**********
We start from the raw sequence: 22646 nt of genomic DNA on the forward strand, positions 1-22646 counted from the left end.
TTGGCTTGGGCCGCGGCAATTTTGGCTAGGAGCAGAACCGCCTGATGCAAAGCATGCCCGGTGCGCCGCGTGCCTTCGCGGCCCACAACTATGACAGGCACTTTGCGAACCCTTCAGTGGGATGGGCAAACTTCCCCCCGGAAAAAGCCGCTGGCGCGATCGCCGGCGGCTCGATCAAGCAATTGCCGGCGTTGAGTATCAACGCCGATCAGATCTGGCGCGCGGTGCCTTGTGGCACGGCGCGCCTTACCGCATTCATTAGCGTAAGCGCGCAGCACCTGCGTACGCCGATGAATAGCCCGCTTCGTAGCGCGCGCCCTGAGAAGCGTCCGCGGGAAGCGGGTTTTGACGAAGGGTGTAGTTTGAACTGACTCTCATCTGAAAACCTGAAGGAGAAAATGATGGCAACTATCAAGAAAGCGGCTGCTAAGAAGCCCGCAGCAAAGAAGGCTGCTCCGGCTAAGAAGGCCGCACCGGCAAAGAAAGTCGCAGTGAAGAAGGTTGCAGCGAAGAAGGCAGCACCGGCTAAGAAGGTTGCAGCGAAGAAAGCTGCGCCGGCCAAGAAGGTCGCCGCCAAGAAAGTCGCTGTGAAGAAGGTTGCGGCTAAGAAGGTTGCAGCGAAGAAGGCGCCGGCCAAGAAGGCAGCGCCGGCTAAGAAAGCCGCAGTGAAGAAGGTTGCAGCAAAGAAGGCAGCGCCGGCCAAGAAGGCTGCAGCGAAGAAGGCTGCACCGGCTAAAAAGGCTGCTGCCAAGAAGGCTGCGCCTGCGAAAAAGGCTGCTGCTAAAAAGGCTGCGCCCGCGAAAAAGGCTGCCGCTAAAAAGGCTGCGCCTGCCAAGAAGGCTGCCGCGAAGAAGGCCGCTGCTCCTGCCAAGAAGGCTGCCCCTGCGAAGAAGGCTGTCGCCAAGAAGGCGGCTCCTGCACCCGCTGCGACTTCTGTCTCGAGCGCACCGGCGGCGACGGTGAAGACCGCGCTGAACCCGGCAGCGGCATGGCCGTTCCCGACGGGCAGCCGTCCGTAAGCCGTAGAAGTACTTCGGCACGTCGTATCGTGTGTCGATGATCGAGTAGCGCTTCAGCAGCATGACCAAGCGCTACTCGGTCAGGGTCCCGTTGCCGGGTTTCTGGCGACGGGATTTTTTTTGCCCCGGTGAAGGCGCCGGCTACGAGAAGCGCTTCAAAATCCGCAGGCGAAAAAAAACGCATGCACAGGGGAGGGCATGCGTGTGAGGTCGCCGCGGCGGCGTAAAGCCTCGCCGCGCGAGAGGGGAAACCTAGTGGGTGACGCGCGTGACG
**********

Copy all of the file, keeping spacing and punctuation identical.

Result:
We start from the raw sequence: 22646 nt of genomic DNA on the forward strand, positions 1-22646 counted from the left end.
TTGGCTTGGGCCGCGGCAATTTTGGCTAGGAGCAGAACCGCCTGATGCAAAGCATGCCCGGTGCGCCGCGTGCCTTCGCGGCCCACAACTATGACAGGCACTTTGCGAACCCTTCAGTGGGATGGGCAAACTTCCCCCCGGAAAAAGCCGCTGGCGCGATCGCCGGCGGCTCGATCAAGCAATTGCCGGCGTTGAGTATCAACGCCGATCAGATCTGGCGCGCGGTGCCTTGTGGCACGGCGCGCCTTACCGCATTCATTAGCGTAAGCGCGCAGCACCTGCGTACGCCGATGAATAGCCCGCTTCGTAGCGCGCGCCCTGAGAAGCGTCCGCGGGAAGCGGGTTTTGACGAAGGGTGTAGTTTGAACTGACTCTCATCTGAAAACCTGAAGGAGAAAATGATGGCAACTATCAAGAAAGCGGCTGCTAAGAAGCCCGCAGCAAAGAAGGCTGCTCCGGCTAAGAAGGCCGCACCGGCAAAGAAAGTCGCAGTGAAGAAGGTTGCAGCGAAGAAGGCAGCACCGGCTAAGAAGGTTGCAGCGAAGAAAGCTGCGCCGGCCAAGAAGGTCGCCGCCAAGAAAGTCGCTGTGAAGAAGGTTGCGGCTAAGAAGGTTGCAGCGAAGAAGGCGCCGGCCAAGAAGGCAGCGCCGGCTAAGAAAGCCGCAGTGAAGAAGGTTGCAGCAAAGAAGGCAGCGCCGGCCAAGAAGGCTGCAGCGAAGAAGGCTGCACCGGCTAAAAAGGCTGCTGCCAAGAAGGCTGCGCCTGCGAAAAAGGCTGCTGCTAAAAAGGCTGCGCCCGCGAAAAAGGCTGCCGCTAAAAAGGCTGCGCCTGCCAAGAAGGCTGCCGCGAAGAAGGCCGCTGCTCCTGCCAAGAAGGCTGCCCCTGCGAAGAAGGCTGTCGCCAAGAAGGCGGCTCCTGCACCCGCTGCGACTTCTGTCTCGAGCGCACCGGCGGCGACGGTGAAGACCGCGCTGAACCCGGCAGCGGCATGGCCGTTCCCGACGGGCAGCCGTCCGTAAGCCGTAGAAGTACTTCGGCACGTCGTATCGTGTGTCGATGATCGAGTAGCGCTTCAGCAGCATGACCAAGCGCTACTCGGTCAGGGTCCCGTTGCCGGGTTTCTGGCGACGGGATTTTTTTTGCCCCGGTGAAGGCGCCGGCTACGAGAAGCGCTTCAAAATCCGCAGGCGAAAAAAAACGCATGCACAGGGGAGGGCATGCGTGTGAGGTCGCCGCGGCGGCGTAAAGCCTCGCCGCGCGAGAGGGGAAACCTAGTGGGTGACGCGCGTGACG